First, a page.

Drupal 7 introduces a code registry - an inventory of all classes and interfaces for all enabled modules and Drupal's core files. The registry stores the path to the file that a given class or interface is defined in, and loads the file when necessary.
The registry loads classes and interfaces on demand, via php's built in class autoloading mechanism. This will cut down on the amount of code loaded per request, and reduce Drupal's memory footprint.
The only file unconditionally loaded by Drupal for a given module is
module_name.module. Any code that must always be available without using the registry should be put in this file.
Include classes and interfaces by listing them with the files property in your .info file. See https://www.drupal.org/node/542202#files
The registry is rebuilt when modules are enabled or disabled in order to incorporate new code or remove code from disabled modules. If you are developing new code with classes, make sure to rebuild the registry regularly so that new resources are incorporated. (Clearing all caches or calling registry_rebuild() directly both will do this.) Rebuilding an existing registry to incorporate new changes is not that expensive, as the registry will not reparse files that have the same path and modification time as the last build.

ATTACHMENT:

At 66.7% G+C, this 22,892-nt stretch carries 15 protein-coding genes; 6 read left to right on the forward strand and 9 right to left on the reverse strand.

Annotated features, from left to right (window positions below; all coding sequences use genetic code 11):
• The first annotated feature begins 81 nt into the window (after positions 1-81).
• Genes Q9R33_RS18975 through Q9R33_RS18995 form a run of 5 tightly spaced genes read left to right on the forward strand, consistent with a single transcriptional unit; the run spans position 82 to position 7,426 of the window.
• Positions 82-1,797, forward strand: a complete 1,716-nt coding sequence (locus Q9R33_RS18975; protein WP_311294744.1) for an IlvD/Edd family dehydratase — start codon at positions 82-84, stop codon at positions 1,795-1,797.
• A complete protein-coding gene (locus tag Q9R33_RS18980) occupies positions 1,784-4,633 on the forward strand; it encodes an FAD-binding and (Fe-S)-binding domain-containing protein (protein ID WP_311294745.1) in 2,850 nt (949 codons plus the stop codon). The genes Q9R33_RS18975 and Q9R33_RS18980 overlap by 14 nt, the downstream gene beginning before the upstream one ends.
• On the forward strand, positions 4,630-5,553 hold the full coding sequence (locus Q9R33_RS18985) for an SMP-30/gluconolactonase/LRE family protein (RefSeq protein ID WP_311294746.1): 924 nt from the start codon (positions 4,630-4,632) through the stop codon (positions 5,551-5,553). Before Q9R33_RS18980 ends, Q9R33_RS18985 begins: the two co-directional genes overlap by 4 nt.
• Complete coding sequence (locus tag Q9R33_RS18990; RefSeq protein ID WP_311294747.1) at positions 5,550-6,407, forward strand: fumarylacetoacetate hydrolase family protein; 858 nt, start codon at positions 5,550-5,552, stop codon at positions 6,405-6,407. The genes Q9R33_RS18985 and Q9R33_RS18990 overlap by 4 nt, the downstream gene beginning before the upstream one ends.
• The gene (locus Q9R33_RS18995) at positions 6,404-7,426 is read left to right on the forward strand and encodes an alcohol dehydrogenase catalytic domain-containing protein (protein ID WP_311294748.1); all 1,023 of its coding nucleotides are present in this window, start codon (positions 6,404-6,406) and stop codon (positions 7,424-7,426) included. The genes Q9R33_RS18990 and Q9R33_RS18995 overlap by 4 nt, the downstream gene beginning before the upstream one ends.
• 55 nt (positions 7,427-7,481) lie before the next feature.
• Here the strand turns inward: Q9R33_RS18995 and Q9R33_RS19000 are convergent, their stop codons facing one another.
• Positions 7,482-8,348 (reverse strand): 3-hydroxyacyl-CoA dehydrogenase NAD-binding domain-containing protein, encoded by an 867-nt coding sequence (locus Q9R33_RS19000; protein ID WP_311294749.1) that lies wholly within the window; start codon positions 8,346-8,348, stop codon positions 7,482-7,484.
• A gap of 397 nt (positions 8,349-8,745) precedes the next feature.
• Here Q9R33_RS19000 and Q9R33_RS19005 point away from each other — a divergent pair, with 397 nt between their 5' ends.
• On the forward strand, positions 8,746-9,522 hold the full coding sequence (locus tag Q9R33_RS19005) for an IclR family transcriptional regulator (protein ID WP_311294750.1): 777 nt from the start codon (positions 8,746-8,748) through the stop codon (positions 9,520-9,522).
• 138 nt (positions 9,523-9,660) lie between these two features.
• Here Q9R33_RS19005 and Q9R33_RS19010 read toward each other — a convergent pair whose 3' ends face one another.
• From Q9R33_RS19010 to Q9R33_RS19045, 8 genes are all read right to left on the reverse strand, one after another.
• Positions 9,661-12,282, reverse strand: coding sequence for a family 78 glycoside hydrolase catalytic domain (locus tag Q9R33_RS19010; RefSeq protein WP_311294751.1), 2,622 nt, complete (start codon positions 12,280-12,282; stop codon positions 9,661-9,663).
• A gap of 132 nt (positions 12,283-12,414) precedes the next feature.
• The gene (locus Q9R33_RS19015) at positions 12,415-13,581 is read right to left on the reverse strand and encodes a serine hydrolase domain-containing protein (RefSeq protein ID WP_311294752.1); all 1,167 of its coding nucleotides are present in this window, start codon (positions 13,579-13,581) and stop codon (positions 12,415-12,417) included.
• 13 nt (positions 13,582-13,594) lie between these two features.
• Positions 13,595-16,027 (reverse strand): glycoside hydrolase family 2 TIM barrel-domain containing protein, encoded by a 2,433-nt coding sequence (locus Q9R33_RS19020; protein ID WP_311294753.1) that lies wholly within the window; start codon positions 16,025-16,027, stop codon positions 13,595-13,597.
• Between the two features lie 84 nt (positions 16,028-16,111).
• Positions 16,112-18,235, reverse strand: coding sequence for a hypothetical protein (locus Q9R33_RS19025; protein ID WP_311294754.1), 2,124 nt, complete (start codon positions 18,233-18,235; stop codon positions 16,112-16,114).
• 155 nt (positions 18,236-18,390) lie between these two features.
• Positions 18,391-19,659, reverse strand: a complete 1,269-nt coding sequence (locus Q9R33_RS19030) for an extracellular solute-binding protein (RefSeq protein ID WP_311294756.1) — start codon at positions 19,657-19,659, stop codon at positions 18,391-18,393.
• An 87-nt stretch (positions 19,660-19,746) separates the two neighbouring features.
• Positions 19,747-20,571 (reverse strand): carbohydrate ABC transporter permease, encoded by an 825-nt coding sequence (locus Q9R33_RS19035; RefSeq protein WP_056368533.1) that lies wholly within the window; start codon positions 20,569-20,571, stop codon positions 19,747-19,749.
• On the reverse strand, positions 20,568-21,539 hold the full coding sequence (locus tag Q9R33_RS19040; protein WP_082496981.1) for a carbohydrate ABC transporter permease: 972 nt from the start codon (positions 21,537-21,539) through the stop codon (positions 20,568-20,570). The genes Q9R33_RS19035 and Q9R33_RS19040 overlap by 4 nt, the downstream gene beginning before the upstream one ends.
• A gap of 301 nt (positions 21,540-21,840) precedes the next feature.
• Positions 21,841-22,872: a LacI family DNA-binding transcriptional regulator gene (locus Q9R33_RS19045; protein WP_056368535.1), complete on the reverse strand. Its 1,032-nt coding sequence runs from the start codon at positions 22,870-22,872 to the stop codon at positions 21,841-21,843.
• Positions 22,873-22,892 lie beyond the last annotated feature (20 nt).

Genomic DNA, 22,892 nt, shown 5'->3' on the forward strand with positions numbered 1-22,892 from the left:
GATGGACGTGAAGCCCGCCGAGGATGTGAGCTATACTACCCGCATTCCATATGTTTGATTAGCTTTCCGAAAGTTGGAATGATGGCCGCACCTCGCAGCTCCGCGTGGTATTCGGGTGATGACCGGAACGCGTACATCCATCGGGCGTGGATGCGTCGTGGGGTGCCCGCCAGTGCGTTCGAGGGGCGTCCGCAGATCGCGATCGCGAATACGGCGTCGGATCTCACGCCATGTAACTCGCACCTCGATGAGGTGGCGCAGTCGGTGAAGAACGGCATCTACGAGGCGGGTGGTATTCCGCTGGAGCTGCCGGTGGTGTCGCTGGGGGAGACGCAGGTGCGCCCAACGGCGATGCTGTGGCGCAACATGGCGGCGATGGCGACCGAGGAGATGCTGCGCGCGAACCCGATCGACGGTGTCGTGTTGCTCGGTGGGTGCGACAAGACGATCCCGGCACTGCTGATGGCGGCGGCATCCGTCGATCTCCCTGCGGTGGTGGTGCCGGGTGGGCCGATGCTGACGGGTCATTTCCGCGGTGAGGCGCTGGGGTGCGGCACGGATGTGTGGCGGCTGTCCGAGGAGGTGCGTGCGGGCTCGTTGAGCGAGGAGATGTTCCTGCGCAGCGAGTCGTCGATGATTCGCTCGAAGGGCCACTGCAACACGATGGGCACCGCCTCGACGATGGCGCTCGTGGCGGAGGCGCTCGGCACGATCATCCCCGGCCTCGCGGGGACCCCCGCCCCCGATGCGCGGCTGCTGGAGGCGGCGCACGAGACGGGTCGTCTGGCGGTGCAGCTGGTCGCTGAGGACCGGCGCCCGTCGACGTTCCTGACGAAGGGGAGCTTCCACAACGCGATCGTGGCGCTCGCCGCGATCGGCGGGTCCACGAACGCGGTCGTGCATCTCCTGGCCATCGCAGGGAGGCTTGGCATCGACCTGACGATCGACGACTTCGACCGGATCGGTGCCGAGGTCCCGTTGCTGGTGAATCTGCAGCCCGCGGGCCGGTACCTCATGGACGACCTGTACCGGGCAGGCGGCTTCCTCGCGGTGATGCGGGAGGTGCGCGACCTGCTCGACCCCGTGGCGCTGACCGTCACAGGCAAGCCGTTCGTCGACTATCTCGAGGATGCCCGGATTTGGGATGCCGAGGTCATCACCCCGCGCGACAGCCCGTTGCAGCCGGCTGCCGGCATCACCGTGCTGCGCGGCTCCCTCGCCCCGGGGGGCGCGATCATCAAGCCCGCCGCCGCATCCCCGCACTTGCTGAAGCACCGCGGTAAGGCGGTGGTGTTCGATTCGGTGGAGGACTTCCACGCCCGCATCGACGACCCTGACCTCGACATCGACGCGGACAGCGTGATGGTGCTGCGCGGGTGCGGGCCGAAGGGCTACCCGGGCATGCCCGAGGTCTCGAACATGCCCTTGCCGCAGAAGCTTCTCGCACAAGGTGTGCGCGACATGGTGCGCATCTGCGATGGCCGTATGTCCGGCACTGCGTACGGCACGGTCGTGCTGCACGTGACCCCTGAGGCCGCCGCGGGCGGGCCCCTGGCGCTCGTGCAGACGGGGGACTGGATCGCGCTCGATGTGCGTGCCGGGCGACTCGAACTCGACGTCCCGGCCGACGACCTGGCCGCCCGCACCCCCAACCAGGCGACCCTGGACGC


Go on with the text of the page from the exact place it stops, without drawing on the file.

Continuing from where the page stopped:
Under certain conditions a stale file registry can lead to errors that block access to a site. The Registry rebuild project provides tools to help address this problem.
Note Files that do not contain classes and interfaces that might be put into use at any time by your module file do not need to be listed with the files property in your .info file. Instead, such code can continue to be loaded when you need it, such as through the hook_menu()'s file property. If your module introduces hooks of its own, consider implementing hook_hook_info() to allow other modules' hook implementations to be autoloaded.